Kansas governor demands that education leader resign due to remarks about 'raiding.

Three Native American legislators and the chairperson of one of Kansas’ four Native American Nations also called for Randy Watson, Education Commissioner, to resign.

Kansas governor demands that education leader resign due to remarks about 'raiding.

TOPEKA, Kan. -- Gov. Laura Kelly and other indigenous leaders called for the resignation of Kansas' top school administrator after making an offensive remark regarding Native Americans.

Kelly was joined by three Native American legislators and the chairperson of one of Kansas’ four Native American nations, in demanding that Randy Watson be removed as state education commissioner. All three Native American lawmakers and the chair of one of Kansas' four Native American nations reviewed a Zoom video that featured remarks Watson made during a conference on virtual learning last week.

Kelly, Watson, and the leaders of the four Native American countries met Wednesday to discuss Watson's comments. The State Board of Education also scheduled a special meeting Friday to address the situation. The commissioner is appointed by the State Department of Education's 10-member elected board.

The video of Watson's presentation, which lasted 51 minutes, was released by the department during the conference. He made the offensive comment at 42 minutes. It was part of an extended metaphor in which he compared responding to a coronavirus pandemic with dealing with both tornadoes and hurricanes. He joked about his California cousins who used to visit him in Kansas during summer, and were "petrified of tornadoes."

Watson stated, "They're like: 'Are they going to get killed in a tornado?" Watson said, "Don't worry about it, but you have to be worried about Indians raiding your town at any moment."

Ponka-We Victors -Cozad (Democratic state Rep. Native), of Wichita called the comment "racist." Prairie Band Potawatomi Chair Joseph "Zeke" Rupnick stated that Watson demonstrated that he "isn't suited for leadership."

Rupnick stated that while Watson is responsible to guide our future generation forwards, he cannot do so if he is ignorant of the rich history of our youth.

According to the board's agenda, a closed session will be held for personnel issues and consultation with its attorney. Jim Porter, the Board Chair, stated that members of the board will be reviewing video of Watson's comments. Porter stated that he hasn't seen the video but Watson informed him, Porter and the other board members.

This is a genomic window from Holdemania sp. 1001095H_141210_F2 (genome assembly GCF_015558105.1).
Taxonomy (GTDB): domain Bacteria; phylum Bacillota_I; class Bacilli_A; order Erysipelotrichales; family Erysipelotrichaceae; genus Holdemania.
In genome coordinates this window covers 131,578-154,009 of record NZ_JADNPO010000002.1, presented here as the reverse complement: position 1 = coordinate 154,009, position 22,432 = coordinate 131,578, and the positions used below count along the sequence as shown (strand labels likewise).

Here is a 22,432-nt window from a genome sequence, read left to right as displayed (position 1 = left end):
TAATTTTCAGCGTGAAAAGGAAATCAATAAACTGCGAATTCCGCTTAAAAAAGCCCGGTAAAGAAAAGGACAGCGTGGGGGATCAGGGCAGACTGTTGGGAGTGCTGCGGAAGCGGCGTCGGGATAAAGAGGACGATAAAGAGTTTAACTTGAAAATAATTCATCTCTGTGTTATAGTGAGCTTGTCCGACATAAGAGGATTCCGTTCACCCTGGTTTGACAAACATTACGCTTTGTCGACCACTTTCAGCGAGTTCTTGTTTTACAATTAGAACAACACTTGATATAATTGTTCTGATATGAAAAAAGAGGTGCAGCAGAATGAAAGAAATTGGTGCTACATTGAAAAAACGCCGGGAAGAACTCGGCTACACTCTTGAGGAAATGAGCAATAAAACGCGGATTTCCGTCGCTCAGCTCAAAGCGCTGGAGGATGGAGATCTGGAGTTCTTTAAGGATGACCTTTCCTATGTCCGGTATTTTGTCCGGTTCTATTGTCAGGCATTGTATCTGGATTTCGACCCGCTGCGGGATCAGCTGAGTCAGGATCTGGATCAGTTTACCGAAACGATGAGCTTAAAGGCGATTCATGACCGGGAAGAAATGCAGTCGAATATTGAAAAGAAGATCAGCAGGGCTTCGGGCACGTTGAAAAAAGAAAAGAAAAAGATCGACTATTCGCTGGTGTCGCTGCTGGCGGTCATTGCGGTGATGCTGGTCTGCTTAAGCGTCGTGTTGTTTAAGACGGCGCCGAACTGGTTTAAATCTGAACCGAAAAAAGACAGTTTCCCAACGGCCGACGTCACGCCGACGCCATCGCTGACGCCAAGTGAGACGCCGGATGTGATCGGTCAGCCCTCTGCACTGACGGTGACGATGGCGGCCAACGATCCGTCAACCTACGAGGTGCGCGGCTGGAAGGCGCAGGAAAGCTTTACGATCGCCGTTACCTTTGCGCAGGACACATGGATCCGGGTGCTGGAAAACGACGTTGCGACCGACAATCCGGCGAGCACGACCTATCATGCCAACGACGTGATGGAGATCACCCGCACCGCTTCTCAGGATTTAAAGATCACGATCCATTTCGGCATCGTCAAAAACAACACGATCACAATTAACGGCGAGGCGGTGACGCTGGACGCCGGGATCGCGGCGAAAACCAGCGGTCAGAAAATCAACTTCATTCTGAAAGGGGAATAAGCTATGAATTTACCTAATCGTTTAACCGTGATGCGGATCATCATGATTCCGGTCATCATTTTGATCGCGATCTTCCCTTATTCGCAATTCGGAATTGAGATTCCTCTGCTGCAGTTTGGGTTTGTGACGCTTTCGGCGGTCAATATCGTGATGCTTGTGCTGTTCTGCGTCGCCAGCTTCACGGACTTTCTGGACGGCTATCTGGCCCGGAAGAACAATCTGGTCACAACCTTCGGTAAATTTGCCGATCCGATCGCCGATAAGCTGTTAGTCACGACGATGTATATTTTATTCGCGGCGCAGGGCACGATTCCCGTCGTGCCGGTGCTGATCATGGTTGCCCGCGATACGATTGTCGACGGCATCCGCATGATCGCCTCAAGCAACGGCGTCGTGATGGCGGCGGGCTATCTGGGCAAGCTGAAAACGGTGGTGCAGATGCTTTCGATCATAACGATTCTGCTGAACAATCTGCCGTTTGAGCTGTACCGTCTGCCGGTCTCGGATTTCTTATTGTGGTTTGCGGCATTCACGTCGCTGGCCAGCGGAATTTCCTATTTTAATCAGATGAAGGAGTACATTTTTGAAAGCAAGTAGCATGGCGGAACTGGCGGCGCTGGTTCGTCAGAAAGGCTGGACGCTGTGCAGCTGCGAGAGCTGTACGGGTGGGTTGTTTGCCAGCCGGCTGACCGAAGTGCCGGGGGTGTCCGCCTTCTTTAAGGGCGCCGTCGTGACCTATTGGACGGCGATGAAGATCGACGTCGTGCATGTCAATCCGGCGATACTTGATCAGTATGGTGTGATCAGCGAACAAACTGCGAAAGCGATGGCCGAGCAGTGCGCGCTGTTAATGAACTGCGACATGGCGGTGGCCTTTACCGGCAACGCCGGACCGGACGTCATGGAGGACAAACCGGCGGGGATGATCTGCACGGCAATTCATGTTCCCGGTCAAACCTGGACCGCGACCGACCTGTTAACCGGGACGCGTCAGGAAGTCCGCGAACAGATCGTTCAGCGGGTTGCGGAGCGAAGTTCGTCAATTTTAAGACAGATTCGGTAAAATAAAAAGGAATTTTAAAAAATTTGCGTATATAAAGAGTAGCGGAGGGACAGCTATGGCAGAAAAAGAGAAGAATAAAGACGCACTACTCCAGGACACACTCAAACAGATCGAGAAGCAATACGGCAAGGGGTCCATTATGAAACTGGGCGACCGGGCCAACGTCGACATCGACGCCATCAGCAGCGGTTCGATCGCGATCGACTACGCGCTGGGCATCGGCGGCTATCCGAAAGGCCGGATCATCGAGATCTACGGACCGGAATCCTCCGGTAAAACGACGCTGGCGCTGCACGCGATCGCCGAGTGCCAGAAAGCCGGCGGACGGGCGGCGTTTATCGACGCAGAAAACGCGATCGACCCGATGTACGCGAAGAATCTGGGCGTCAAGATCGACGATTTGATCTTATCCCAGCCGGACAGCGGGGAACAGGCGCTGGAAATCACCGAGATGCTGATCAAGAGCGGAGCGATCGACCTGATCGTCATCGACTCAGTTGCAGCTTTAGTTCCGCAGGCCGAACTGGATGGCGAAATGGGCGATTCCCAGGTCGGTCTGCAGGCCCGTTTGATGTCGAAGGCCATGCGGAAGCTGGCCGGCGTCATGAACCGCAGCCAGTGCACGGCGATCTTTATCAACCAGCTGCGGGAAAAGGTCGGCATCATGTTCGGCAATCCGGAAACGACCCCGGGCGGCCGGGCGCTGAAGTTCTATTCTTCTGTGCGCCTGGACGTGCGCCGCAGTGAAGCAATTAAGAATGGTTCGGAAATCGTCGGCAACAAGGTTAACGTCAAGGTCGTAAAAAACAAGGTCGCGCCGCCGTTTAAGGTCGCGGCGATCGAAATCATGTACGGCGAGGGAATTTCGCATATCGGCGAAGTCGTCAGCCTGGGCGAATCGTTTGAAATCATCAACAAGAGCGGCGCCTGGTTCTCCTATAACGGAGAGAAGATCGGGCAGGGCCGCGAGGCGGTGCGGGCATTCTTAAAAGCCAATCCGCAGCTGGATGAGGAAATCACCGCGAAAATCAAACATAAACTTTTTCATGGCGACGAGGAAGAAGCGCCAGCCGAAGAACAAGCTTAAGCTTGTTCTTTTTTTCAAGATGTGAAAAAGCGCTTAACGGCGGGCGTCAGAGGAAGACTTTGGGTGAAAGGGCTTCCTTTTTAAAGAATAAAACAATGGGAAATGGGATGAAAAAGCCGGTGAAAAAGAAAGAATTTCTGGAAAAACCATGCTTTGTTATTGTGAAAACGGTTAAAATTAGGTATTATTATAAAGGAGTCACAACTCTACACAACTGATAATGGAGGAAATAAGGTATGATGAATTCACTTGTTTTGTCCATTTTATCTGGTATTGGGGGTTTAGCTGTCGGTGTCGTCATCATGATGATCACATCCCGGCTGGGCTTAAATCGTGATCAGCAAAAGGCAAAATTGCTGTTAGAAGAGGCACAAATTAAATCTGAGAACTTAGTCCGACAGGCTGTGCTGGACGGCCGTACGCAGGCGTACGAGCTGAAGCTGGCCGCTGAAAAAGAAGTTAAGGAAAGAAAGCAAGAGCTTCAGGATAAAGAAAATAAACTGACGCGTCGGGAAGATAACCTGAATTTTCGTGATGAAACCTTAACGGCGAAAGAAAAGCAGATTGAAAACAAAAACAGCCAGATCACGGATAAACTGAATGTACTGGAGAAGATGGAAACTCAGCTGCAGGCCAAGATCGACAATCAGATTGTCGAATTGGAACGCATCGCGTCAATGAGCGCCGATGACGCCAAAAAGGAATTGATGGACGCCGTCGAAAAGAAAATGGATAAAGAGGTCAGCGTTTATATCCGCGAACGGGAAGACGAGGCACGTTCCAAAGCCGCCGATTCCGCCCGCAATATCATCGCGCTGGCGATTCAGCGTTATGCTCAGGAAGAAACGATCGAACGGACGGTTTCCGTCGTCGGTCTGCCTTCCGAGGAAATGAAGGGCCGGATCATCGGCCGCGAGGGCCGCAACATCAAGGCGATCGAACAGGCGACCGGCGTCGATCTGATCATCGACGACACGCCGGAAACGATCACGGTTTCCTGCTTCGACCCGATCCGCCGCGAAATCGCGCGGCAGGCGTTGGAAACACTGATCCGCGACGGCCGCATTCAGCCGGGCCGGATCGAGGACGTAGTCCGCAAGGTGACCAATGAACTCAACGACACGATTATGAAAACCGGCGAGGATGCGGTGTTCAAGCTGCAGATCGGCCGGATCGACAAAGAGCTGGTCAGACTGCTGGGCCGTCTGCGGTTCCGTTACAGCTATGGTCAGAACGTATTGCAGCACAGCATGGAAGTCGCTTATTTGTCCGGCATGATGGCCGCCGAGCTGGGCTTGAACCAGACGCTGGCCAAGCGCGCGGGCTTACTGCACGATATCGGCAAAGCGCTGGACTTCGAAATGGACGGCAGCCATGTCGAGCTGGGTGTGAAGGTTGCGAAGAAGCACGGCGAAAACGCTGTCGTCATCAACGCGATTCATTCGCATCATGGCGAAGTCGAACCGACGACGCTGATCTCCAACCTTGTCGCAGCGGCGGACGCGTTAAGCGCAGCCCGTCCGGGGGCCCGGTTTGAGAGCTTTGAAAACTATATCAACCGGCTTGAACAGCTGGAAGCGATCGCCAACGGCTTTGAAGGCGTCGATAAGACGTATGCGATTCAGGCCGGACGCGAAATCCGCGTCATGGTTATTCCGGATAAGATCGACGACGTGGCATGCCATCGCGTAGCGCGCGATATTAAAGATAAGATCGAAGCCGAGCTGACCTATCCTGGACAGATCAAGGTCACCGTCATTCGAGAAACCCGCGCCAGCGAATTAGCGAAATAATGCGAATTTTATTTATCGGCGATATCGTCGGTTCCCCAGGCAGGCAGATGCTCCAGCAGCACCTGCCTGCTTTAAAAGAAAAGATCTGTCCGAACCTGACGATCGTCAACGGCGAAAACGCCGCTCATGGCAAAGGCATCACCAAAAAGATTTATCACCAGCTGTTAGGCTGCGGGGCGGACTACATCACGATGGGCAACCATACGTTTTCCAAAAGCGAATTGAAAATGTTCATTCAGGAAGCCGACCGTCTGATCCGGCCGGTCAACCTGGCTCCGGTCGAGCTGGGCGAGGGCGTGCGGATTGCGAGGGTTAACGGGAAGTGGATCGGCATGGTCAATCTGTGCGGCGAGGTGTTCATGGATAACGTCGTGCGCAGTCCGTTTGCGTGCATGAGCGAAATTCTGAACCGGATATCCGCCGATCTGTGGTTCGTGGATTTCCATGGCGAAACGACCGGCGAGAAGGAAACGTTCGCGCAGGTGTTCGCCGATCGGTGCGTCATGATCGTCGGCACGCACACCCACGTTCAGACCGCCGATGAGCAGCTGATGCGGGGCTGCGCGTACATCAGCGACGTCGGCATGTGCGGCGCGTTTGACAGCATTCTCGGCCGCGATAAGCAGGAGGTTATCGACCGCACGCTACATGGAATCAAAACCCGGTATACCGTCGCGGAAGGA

Watson has not yet responded to an interview request from the media on Thursday.

Kelly, a Democrat, stated that Education Commissioner Randy Watson had a long history of advocating for Kansas' children. Kelly said that the State and Kansas Board of Education should take derogatory or discriminatory language very seriously. "There's no doubt that Randy Watson needs to resign immediately.

Two other Native American legislators called for Watson's resignation were Stephanie Byers (D-Wichita) and Christina Haswood (D-Lawrence).

Lawrence is home to the Haskell Indian Nations University. Four Native American Nations are found in Northeast Kansas: the Iowa (the Kickapoo), the Prairie Band Potawatomi, and the Sac and Fox.

Haswood stated that the situation "reopened a trauma many Indigenous youth experienced in the classroom" and contributed to the mental health crises faced by Indigenous youths at an disproportionate rate.

After serving as superintendent for McPherson's public school, Watson was elected commissioner in November 2014. Watson, as commissioner, has advocated for the redesign of state's public schools in order to put more emphasis on personalized learning. This will also help prepare students for adult work.

This special meeting is coming at a difficult time politically for both the board and state's public schools. The board is more conservative than the GOP-controlled Legislature, despite having a majority of Republicans at 6-4.

Nearly a decade after being ordered by the Kansas Supreme Court, Kansas lawmakers are now forced to spend more money on public schools. Kelly's decision to close schools in 2020 during the Covid-19 pandemic was criticized for virtual education and the restrictions it imposes.

Conservative Republicans are pushing to allow parents who are not happy with their local schools to send their children to another district. The state education funds can then be used to pay for private schooling.

The board's assurances that public school curriculum standards wouldn't include critical racism theory last summer didn't satisfy GOP conservatives. This is part of a scholarly movement which was founded in the 1970s and focuses on the legacy and impact of slavery and racism in American society and history.

Republicans want to make schools post information online about their classroom materials. This will give parents more control over what is taught in the school libraries and how it is presented to them. They stated that they promote transparency in education.

Byers stated, "The current assaults on teaching history truthfully highlights that there is a need for a deeper teaching of Kansas' history of Native Americans."

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